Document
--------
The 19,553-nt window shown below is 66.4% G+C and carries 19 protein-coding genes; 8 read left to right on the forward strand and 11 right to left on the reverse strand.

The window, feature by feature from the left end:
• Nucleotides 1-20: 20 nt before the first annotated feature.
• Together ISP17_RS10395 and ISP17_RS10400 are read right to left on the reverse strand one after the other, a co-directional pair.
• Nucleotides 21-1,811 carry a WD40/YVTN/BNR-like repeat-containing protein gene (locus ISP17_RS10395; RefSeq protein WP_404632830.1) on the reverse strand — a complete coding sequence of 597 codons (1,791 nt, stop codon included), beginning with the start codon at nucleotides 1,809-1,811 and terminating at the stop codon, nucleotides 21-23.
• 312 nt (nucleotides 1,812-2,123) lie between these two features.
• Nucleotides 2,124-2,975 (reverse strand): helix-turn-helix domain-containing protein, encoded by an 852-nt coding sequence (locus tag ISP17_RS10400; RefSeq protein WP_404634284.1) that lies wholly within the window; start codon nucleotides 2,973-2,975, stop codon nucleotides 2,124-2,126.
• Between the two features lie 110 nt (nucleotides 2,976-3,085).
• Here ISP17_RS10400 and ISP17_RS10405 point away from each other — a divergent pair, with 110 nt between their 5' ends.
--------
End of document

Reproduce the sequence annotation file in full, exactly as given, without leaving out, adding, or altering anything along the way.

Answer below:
The 19,553-nt window shown below is 66.4% G+C and carries 19 protein-coding genes; 8 read left to right on the forward strand and 11 right to left on the reverse strand.

The window, feature by feature from the left end:
• Nucleotides 1-20: 20 nt before the first annotated feature.
• Together ISP17_RS10395 and ISP17_RS10400 are read right to left on the reverse strand one after the other, a co-directional pair.
• Nucleotides 21-1,811 carry a WD40/YVTN/BNR-like repeat-containing protein gene (locus ISP17_RS10395; RefSeq protein WP_404632830.1) on the reverse strand — a complete coding sequence of 597 codons (1,791 nt, stop codon included), beginning with the start codon at nucleotides 1,809-1,811 and terminating at the stop codon, nucleotides 21-23.
• 312 nt (nucleotides 1,812-2,123) lie between these two features.
• Nucleotides 2,124-2,975 (reverse strand): helix-turn-helix domain-containing protein, encoded by an 852-nt coding sequence (locus tag ISP17_RS10400; RefSeq protein WP_404634284.1) that lies wholly within the window; start codon nucleotides 2,973-2,975, stop codon nucleotides 2,124-2,126.
• Between the two features lie 110 nt (nucleotides 2,976-3,085).
• Here ISP17_RS10400 and ISP17_RS10405 point away from each other — a divergent pair, with 110 nt between their 5' ends.